A couple places where the collect was clunky for me – I think the word “style” should be added after “Gothic” – just refer to “the Gothic” sounds mannered and weird. Also, the phrase about “secular materialism” seems snippy and unnecessary.

  7. Philip Wainwright says:

    I’m a fan of 18th century ecclesiastical architecture, so I find myself provoked by all this, and can’t say ‘amen’ to the collect. I think their architectural style is fine for those whose tastes run in a medieval direction, but don’t care for the implication that it’s more sacramental and less materialistic than other styles. I personally find the gloomy intricacies of gothic buildings crushing to my simple spirit, but I believe that’s just a personal reaction, and does not justify condemnation of or a sense of superiority over those who feel differently, and certainly shouldn’t be expressed in a prayer in which others are expected to join.

  8. Steve Lusk says:

    If these guys had designed churches in Romanesque, Christopher Wren, colonial, or contemporary styles, instead of proper Gothic ones, would they still be in HWHM? And do all other styles of church architecture really reflect “secular materialism” rather than holiness?
    Other opinions are possible: “[T]he Gothic revival arrested the development of Prayer Book inspired architecture. . . . The Gothic ideal . . . tried to make every parish church a monastic cathedral, with useless transepts, perilous numbers of steps, and the altar buried in a deep chancel as far away from the people as it could possibly be placed–with divided choir stalls and rood screens even further restricting the contact between the people and the altar. . . . The fault of the Gothic Revival did not lie in its being Gothic, but in its being a revival. For as the Church is a living organism, so it can never go backward in its expression without doing violence to its contemporary situation.” (Architecture and the Church, An official publication of the Joint Commission on Architecture and the Allied Arts, quoted by Michael Nesbitt, 1954)

  9. Nigel Renton says:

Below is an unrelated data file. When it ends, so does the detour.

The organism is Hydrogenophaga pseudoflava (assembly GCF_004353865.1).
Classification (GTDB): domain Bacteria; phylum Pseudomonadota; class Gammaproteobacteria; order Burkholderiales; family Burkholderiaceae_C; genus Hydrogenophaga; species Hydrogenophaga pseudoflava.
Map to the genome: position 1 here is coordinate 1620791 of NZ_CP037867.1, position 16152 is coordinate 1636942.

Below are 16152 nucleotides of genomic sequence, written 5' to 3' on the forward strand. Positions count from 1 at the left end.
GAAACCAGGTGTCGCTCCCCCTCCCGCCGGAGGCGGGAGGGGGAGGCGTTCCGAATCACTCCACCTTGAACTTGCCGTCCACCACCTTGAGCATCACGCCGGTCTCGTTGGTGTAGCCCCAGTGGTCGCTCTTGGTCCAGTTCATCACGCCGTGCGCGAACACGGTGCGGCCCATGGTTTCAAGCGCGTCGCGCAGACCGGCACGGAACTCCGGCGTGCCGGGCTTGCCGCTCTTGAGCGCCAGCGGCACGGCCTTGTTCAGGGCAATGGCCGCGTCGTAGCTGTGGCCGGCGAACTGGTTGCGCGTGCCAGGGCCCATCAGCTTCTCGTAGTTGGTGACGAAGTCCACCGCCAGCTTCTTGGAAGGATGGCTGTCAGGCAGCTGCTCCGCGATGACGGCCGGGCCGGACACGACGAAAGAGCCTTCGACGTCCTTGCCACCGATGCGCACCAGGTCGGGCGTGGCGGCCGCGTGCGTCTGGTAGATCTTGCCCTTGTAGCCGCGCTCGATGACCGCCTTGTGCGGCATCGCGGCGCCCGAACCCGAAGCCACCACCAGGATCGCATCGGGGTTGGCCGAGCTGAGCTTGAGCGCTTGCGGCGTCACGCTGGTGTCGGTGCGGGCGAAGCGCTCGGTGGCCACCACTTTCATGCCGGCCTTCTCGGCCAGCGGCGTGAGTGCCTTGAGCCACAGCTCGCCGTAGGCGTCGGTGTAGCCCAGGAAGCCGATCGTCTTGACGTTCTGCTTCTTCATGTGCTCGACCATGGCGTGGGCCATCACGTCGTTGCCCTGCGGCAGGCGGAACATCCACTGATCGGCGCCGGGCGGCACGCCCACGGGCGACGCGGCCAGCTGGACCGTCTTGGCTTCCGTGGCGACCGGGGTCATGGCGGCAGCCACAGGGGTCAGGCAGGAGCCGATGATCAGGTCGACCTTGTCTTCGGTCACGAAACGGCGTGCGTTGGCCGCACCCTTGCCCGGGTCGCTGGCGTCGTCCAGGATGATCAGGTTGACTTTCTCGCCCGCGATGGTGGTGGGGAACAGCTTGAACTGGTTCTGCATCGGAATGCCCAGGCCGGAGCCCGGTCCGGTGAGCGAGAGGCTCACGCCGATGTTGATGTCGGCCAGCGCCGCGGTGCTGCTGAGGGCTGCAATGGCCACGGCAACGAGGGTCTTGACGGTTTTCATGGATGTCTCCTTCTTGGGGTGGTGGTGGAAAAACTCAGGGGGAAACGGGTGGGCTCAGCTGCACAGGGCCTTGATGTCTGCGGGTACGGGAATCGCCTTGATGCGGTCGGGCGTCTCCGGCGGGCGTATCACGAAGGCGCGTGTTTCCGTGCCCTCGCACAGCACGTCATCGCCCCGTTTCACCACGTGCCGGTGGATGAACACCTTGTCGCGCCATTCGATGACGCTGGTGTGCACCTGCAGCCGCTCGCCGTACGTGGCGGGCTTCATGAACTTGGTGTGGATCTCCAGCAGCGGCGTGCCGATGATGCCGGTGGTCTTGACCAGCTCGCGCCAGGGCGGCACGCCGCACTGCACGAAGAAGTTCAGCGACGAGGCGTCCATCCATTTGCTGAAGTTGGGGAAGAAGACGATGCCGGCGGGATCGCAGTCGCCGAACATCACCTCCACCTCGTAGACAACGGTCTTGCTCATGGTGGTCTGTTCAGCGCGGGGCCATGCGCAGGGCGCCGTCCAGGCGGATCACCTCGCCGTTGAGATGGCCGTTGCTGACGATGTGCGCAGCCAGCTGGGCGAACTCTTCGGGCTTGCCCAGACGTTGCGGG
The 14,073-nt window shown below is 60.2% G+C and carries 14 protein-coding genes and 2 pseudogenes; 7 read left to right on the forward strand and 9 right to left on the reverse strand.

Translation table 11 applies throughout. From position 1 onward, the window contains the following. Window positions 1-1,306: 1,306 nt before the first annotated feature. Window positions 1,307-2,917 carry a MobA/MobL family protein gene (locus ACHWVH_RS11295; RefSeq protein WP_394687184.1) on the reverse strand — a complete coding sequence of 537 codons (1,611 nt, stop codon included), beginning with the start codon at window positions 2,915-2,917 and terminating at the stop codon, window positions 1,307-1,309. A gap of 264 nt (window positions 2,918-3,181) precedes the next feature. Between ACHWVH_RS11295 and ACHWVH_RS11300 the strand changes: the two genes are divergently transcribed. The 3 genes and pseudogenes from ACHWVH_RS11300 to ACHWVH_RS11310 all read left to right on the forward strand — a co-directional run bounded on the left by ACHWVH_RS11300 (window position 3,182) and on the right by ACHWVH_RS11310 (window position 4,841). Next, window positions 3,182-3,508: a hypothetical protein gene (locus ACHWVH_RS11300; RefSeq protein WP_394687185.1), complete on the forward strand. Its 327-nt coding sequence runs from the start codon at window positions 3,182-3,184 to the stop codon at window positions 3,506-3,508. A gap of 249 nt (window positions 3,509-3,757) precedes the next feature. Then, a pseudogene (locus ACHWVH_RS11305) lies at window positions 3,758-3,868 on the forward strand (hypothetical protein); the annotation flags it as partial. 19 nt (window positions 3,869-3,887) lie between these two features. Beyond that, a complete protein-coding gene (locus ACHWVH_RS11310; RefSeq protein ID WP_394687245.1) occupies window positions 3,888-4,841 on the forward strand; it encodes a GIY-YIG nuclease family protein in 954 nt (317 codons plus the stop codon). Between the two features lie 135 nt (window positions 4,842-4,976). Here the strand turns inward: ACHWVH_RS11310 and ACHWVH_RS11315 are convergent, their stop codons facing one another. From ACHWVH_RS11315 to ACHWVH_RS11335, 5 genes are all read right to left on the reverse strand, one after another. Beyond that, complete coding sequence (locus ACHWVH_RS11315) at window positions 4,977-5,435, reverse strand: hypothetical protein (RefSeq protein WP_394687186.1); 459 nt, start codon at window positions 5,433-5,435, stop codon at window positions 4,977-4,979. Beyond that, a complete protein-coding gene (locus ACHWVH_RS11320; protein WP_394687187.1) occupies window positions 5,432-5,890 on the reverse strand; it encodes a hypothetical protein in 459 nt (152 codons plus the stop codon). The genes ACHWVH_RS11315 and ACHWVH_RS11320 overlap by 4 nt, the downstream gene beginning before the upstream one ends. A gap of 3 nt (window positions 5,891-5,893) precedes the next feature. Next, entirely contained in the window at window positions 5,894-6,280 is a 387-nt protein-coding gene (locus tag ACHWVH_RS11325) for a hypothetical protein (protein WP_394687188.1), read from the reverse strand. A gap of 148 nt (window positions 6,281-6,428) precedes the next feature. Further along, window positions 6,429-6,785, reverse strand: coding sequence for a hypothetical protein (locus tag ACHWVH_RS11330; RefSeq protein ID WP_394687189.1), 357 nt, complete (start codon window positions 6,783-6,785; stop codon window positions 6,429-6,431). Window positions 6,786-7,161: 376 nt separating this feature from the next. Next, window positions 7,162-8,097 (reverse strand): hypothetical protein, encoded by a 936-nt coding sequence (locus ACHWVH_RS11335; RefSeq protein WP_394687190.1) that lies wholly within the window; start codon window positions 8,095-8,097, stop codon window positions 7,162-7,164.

Do architects qualify as “Holy Persons”? Is this too much here about Manhattan and Boston? If it’s about cathedrals, should (say) Washington National Cathedral or even Grace Cathedral’s architects be considered? Did the writer realize that Cram was hired to supervise Frohman’s work in Washington, but was fired for insisting on too may design changes? Do we still think that Gothic revival is the ideal standard of church design? LaFarge was a muralist: what is he doing with two architects? Glorifying Big Buildings seems out of step with HWHM.

    Here we have one more choice from the 19th/early 20th century era. Enough, already! And why choose someone whose style imitated earlier Gothic architects?

    My recommendation is therefore to eliminate this commemoration. As an Honorary Member of both the Oakland chapter and the California Council of the American Institute of Architects, I’m certainly not “anti-architect”, however.

    *************************************************************

    Why is Cram listed first? Is it because he is considered more important? I believe that in a combined commemoration, the persons should be listed in order of their entrance into the Church Triumphant.

    Why choose Cram’s birthdate for this commemoration? It could “double up” with Philander Chase (9/22) if you need a date linked to Cram.

    Line 1, second paragraph: substitute “at Hampton Falls” for “in”.

    Line 2, second paragraph: move “in 1890” to follow “Boston,”.

    Line 3, second paragraph: substitute “, specializing” for “that specialized”.

    Line 1, third paragraph: insert “on January 22, 1802, at Shaftesbury,” after “born”.

    Line1, third paragraph: substitute a comma for “in 1802”. The clause beginning “where he worked” should immediately follow the place name.

    Line 2, third paragraph: substitute “emigrated” for “immigrated”.(Here again we have the confusion between “emigrating” and “immigrating”. Upjohn lived in England until he emigrated. When he arrived, he immigrated.)

    Line 4 third paragraph; add “as” after “eventually”. The start of a new clause and the adverb interrupt the series of words following the earlier “as”, and repeating that word makes for smoother prose.

    Line 1, fifth paragraph: substitute “on March 3i,” for the first “in”.

    Line 1, fifth paragraph: capitalize the “F” in “LaFarge”.

  10. Cole Gruberth says:

    “whose harmonious revival of the Gothic enriched our churches with a sacramental understanding of reality in the face of secular materialism;”

    That collect will mean precisely nothing to anyone outside the most rarefied academic circles. How many of us have joint degrees in architectural history, theology, and sociology?

  11. Paul Grous says:

    More on the Chapel that Ralph Adams Cram built, which was deeded over to St. Elizabeth’s.

    Chapel History – http://st-elizabeths.org/history-chapel.shtml
    Chapel Video – http://st-elizabeths.org/chapel.shtml